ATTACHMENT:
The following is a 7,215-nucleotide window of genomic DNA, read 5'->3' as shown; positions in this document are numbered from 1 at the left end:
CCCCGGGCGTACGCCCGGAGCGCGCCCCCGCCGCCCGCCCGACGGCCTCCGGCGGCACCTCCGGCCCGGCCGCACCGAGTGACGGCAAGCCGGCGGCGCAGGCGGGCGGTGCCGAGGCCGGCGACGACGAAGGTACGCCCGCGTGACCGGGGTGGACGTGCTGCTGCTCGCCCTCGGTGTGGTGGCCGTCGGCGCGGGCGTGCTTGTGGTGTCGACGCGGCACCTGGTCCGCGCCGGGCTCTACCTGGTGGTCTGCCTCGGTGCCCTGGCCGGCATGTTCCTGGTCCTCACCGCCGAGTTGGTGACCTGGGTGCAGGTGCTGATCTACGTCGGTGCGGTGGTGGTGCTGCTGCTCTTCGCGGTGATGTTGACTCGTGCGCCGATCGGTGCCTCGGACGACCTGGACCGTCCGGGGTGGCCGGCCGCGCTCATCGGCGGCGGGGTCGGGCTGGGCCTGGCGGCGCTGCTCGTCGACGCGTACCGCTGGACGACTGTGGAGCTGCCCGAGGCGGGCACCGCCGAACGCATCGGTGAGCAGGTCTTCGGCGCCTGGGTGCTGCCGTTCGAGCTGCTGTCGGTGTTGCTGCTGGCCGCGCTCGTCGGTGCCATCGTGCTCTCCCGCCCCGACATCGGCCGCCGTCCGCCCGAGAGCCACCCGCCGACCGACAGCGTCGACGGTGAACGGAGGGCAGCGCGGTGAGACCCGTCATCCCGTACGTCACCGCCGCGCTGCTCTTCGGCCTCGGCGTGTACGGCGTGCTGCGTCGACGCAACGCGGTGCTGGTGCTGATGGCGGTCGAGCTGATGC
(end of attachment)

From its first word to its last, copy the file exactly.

The following is a 7,215-nucleotide window of genomic DNA, read 5'->3' as shown; positions in this document are numbered from 1 at the left end:
CCCCGGGCGTACGCCCGGAGCGCGCCCCCGCCGCCCGCCCGACGGCCTCCGGCGGCACCTCCGGCCCGGCCGCACCGAGTGACGGCAAGCCGGCGGCGCAGGCGGGCGGTGCCGAGGCCGGCGACGACGAAGGTACGCCCGCGTGACCGGGGTGGACGTGCTGCTGCTCGCCCTCGGTGTGGTGGCCGTCGGCGCGGGCGTGCTTGTGGTGTCGACGCGGCACCTGGTCCGCGCCGGGCTCTACCTGGTGGTCTGCCTCGGTGCCCTGGCCGGCATGTTCCTGGTCCTCACCGCCGAGTTGGTGACCTGGGTGCAGGTGCTGATCTACGTCGGTGCGGTGGTGGTGCTGCTGCTCTTCGCGGTGATGTTGACTCGTGCGCCGATCGGTGCCTCGGACGACCTGGACCGTCCGGGGTGGCCGGCCGCGCTCATCGGCGGCGGGGTCGGGCTGGGCCTGGCGGCGCTGCTCGTCGACGCGTACCGCTGGACGACTGTGGAGCTGCCCGAGGCGGGCACCGCCGAACGCATCGGTGAGCAGGTCTTCGGCGCCTGGGTGCTGCCGTTCGAGCTGCTGTCGGTGTTGCTGCTGGCCGCGCTCGTCGGTGCCATCGTGCTCTCCCGCCCCGACATCGGCCGCCGTCCGCCCGAGAGCCACCCGCCGACCGACAGCGTCGACGGTGAACGGAGGGCAGCGCGGTGAGACCCGTCATCCCGTACGTCACCGCCGCGCTGCTCTTCGGCCTCGGCGTGTACGGCGTGCTGCGTCGACGCAACGCGGTGCTGGTGCTGATGGCGGTCGAGCTGATGC